Will Kupari finally receive the breath of fresh air it’s been desperate for?
There are many depressing stories circulating around when it comes to investment in Croatia, and the process, even for the most eager investor of all, is difficult. The long road bordered by the country’s infamous red tape is not one easily walked by most, with a great many giving up on what would be incredible projects and taking their cash elsewhere because of Croatia’s barely oiled system. The uglier face of Dubrovnik, Kupari, is one such victim.
Dragged down to its knees during the war, the former resort built for the then Yugoslav military elite has stood in a state of perpetual ruin on the outskirts of Dubrovnik for very many years, hidden from the prying eyes of tourists who might be shocked with the discovery when approaching from the land, but painfully visible from the sea. The tale of many would-be investors, companies, and indeed private individuals coming and going over the years with various attempts to purchase, re-do, re-build and renew the abandoned resort is an endless one.
While stories of many formerly luxury hotels and resorts along Croatia’s coast meeting an unpleasant fate during the war are somewhat plentiful, Hotel Belvedere, another former Dubrovnik gem-turned-eyesore being perhaps the most famous of them all, they never cease to sadden onlookers with their sheer lack of life and gradually deteriorating structural skeletons.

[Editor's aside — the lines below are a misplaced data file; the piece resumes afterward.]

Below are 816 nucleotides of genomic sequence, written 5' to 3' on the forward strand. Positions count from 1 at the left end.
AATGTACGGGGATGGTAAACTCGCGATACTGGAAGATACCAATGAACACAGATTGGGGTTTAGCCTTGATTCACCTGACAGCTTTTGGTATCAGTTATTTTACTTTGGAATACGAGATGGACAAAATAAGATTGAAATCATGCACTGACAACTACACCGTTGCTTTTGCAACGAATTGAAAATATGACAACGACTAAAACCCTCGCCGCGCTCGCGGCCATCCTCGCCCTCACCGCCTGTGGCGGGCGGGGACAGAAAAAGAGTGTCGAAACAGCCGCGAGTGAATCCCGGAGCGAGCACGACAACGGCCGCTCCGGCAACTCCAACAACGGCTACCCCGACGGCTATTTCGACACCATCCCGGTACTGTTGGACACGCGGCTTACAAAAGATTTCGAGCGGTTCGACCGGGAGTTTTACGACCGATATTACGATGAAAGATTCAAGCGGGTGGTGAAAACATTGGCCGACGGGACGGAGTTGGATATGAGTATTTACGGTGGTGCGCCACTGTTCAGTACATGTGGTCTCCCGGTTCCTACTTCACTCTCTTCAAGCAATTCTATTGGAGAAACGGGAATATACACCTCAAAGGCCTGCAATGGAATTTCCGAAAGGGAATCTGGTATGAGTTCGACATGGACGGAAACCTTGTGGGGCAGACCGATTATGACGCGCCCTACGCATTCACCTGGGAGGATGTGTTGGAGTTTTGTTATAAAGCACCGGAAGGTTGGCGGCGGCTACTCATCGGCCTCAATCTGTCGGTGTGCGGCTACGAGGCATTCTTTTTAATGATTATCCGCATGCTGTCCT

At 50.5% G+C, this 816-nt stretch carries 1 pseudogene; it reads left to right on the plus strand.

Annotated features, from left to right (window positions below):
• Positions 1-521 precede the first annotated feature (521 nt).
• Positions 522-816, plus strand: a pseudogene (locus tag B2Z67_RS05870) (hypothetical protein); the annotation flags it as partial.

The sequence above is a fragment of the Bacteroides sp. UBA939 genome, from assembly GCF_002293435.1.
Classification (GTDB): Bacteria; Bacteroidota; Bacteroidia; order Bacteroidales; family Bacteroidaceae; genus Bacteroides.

Now only ever populated by locals and visitors from just over the border in Bosnia and Herzegovina, Kupari beach, surrounded by dilapidated, formerly glorious hotels, has been left in a state of utter ruination for far too long, slowly stagnating between potential buyers, investors, and the unstoppable, harsh march of time as the buildings grow weaker from their lack of care and their exposure to the elements.
As Marija Crnjak/Poslovni Dnevnik writes on the 8th of June, 2018, it has been unofficially confirmed that the new hotel operator in Kupari will be the well-known Four Seasons hotel company. After so many promises having amounted to nothing over the long years, could this finally be the new start Kupari is so desperately aching for?
It has been reported that the annex should be signed within the next few days, followed by urban planning development and then an idea for the final project, a process which isn’t expected to last longer than around ten months, including the obtaining of all of the relevant permits required to move forward. If everything goes according to what the current plans are, the contract with the operator should be signed within one year of the signing of the annex contract, according to Ivan Paladina, CEO and co-founder of Avenue Investments.
Paladina also confirmed that the investor has already submitted a letter to the State Property Ministry with regard to the hotel operator, meaning that one of the key provisions of the new annex has been met.